I mentioned this morning how it was strange what happened with Gunnar Hoglund. The Pirates drafted him with the 36th overall pick, thinking they had what they needed to get him to sign. Hoglund stated after the draft that he had reached an agreement with the Pirates. And then nothing came from that and he ended up going to Mississippi.
Jim Callis had the following in his recap of the unsigned draft picks on MLB.com:
With the Braves and Stewart and the Pirates and Hoglund, the two sides took differing views of post-Draft physicals.
The translation here is that the team probably did have an agreement with Hoglund, but that agreement probably fell apart due to the required physical. The team wouldn’t have any medical information on him until he was ready to sign, and if anything came up, that would void the deal and lead to a new deal needing to be worked out.
Callis said the same thing happened with the Braves and their eighth overall pick. After a “differing view” of the physical, the Braves only offered their first rounder 40% of the slot value, and he went to college.
The Pirates can’t talk about Hoglund’s physical, so unless he discusses the matter, the “differing views of the physical” information is probably all we will get. But that’s all we really need to have a basic understanding of what happened here: They took Hoglund expecting to sign him, he agreed to their price, and a red flag with the physical derailed that agreement, with further negotiations leading to Hoglund deciding on attending Mississippi.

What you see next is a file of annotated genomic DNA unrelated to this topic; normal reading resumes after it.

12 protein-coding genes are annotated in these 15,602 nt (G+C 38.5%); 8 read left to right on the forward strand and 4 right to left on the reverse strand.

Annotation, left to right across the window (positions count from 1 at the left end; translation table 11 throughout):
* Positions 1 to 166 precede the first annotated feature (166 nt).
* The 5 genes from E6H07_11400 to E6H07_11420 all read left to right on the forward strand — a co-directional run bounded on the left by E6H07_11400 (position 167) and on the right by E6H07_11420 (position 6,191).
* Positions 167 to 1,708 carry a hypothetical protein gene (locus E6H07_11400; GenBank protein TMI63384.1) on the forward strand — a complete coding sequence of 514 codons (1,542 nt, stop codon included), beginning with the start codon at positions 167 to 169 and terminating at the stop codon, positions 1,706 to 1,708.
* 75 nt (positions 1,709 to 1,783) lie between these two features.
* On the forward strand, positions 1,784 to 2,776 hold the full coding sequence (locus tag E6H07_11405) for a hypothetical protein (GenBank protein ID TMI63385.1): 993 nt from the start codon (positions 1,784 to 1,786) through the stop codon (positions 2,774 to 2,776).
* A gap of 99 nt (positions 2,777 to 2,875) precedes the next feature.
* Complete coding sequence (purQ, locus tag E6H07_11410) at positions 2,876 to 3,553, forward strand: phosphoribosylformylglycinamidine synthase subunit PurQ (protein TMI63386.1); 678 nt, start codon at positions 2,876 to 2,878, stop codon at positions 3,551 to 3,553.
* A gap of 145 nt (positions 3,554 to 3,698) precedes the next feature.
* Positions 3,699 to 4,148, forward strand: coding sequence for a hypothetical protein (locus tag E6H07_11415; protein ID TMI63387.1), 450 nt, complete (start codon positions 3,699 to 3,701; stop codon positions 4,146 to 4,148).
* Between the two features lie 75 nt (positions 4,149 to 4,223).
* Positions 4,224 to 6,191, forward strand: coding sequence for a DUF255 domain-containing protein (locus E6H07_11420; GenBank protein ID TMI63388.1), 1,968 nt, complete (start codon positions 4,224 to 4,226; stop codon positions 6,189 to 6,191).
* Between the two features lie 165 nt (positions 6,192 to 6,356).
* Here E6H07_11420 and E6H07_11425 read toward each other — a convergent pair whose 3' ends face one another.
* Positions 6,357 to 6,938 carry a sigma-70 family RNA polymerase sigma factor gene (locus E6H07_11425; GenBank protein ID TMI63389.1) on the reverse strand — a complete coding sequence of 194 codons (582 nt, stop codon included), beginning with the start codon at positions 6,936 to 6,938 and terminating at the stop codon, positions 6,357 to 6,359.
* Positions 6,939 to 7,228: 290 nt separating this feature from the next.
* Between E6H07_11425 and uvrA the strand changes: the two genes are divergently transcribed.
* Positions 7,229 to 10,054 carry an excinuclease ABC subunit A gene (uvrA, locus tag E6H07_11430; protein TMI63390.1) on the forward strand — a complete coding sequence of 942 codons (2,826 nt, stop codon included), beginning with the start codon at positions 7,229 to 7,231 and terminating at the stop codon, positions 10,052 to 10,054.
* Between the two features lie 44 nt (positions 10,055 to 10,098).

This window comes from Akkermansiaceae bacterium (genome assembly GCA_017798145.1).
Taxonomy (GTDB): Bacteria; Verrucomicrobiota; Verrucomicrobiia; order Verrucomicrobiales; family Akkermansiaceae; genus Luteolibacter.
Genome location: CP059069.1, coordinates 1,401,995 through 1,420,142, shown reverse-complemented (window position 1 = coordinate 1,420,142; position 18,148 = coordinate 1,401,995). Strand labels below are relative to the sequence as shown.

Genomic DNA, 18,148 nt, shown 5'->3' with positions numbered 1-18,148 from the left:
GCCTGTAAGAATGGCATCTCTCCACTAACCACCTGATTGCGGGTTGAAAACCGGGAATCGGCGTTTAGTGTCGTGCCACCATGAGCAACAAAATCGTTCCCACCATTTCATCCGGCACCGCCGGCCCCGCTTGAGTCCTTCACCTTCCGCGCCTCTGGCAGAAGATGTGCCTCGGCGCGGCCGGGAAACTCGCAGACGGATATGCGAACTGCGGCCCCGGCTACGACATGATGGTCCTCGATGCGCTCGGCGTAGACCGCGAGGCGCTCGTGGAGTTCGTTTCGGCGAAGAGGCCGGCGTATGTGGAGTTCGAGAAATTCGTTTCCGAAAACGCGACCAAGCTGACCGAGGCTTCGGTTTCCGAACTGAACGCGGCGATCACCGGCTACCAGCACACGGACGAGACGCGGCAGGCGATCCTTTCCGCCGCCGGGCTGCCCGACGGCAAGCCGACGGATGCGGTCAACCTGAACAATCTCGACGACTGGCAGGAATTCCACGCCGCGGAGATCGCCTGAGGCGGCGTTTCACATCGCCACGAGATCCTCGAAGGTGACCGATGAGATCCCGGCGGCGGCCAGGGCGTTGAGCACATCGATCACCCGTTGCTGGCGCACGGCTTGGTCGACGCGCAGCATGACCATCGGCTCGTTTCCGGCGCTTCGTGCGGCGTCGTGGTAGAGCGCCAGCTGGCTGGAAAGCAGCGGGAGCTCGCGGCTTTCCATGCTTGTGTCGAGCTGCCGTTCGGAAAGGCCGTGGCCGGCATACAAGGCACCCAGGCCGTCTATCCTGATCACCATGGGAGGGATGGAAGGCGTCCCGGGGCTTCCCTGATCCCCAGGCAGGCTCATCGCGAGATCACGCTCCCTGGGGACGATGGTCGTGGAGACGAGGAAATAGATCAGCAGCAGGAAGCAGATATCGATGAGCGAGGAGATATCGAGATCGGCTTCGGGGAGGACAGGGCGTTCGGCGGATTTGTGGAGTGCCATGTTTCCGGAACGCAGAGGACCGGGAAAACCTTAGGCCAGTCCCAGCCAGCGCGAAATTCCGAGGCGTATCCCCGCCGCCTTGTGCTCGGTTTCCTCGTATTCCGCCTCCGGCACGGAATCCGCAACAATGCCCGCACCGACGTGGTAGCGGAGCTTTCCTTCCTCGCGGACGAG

That’s not a bad move for Hoglund if you assume he’s not getting the full-slot amount. His time at Mississippi is now about improving on whatever the Pirates were offering, and improving his value after the issue with the physical. That’s a lot different than the alternative theory, where he was getting slot value and trying to improve on about $2 M.
As for the Pirates, it’s unfortunate this didn’t work out, but they do get compensation next year with the 37th overall pick, and as i wrote this morning, that could help set them up for another high-upside draft like they had in 2017.
Tim started Pirates Prospects in 2009 from his home in Virginia, which was 40 minutes from where Pedro Alvarez made his pro debut in Lynchburg. That year, the Lynchburg Hillcats won the Carolina League championship, and Pirates Prospects was born from Tim's reporting along the way. The site has grown over the years to include many more writers, and Tim has gone on to become a credentialed MLB reporter, producing Pirates Prospects each year, and will publish his 11th Prospect Guide this offseason. He has also served as the Pittsburgh Pirates correspondent for Baseball America since 2019. Behind the scenes, Tim is an avid music lover, and most of the money he gets paid to run this site goes to vinyl records.